Why do Logging Firms Reject Environmental Labeling in Central Africa? A Case Study of Forest Certification in Cameroon

Isaac Bernard NDOUMBE BEROCK, Neba Cletus YAH, Symphorien ONGOLO


This article aims to understand why extractive firms in the industrial logging industry in central Africa are reluctant to certify or label their activities. The methodology is based on three empirical case studies of logging companies in Cameroon: one opposed to certification and labeling (the model), the other is in the process of being certified (intermediate case) and the last is certified (negative case). The preferred option followed by this study was to avoid the copying of the first case by prospecting an intermediate case. The "negative" case permitted the model to be saturated. The comparative analysis of data collected highlighted some key obstacles to the commitment to environmental labeling: corruption, low turnover, high certification cost and the source of capital.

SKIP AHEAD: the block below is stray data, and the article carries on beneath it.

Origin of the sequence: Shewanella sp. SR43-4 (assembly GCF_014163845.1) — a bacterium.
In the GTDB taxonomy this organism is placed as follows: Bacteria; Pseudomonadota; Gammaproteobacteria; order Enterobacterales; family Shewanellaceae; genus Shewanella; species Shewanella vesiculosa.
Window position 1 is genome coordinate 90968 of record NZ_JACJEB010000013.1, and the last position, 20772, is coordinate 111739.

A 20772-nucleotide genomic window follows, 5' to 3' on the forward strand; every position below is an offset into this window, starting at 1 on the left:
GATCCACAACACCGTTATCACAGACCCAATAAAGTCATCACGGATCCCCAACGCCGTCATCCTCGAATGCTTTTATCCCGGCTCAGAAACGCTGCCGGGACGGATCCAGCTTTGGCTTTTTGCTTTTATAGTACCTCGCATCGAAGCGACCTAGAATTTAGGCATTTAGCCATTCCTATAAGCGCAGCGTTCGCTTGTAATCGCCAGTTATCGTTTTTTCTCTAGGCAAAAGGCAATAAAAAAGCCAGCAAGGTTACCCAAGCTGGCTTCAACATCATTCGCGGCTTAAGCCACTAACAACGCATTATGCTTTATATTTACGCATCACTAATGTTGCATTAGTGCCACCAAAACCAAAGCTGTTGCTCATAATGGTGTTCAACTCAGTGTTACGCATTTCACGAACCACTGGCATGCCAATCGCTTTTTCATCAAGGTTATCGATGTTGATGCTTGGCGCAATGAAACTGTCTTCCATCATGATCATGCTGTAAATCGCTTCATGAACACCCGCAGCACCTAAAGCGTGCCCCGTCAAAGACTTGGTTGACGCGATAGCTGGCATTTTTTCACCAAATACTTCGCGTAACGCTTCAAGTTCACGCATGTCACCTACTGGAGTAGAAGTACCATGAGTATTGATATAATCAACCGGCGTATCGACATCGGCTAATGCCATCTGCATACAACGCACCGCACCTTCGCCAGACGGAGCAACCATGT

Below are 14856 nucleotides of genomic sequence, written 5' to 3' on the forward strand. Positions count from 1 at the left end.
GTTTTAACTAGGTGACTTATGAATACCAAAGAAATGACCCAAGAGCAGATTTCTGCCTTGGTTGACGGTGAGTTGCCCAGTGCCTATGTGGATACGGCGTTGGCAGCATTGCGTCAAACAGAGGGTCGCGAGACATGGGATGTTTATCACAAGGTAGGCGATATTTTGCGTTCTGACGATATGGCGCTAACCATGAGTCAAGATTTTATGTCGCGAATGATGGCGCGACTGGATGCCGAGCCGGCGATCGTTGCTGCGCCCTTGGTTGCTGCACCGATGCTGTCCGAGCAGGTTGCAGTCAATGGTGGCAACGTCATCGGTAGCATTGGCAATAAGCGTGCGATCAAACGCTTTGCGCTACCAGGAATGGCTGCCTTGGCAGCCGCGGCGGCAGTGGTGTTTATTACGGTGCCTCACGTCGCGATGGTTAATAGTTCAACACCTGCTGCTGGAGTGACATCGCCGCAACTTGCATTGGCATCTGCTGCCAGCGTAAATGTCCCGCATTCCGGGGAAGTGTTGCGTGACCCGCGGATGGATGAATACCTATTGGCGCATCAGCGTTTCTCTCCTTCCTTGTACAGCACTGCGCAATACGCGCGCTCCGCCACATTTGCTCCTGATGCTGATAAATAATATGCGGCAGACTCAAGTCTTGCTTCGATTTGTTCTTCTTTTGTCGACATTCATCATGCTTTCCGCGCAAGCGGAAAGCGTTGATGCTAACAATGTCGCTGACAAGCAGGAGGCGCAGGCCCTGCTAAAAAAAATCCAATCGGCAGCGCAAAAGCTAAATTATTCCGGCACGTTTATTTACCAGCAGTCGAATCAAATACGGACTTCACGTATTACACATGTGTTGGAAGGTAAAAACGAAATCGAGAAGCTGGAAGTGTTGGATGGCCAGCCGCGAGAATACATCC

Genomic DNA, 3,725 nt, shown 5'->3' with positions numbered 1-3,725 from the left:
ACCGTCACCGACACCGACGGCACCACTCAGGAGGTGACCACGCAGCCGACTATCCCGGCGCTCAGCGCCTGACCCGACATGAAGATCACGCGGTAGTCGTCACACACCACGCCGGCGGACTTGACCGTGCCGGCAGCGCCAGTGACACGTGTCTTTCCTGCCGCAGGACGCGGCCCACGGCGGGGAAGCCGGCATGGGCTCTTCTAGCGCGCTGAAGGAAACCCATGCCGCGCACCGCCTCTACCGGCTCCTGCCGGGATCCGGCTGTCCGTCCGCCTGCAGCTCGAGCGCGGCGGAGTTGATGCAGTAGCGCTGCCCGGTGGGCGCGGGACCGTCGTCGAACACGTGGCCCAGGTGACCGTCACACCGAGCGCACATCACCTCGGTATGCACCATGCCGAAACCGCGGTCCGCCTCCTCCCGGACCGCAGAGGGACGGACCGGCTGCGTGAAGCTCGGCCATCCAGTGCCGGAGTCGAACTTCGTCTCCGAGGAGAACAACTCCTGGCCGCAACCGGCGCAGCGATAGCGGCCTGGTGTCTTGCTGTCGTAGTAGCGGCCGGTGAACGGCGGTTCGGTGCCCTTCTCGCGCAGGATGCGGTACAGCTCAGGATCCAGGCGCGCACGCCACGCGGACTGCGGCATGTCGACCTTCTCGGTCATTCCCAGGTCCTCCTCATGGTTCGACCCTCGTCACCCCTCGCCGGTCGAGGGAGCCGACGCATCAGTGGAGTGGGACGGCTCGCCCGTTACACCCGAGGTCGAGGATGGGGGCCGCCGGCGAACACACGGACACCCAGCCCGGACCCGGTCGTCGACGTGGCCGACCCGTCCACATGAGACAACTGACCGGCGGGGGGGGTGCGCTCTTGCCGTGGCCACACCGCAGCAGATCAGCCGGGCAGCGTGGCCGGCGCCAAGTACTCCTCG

Forest governance, high certification cost, low turnover, certification schemes, corruption, source of capital

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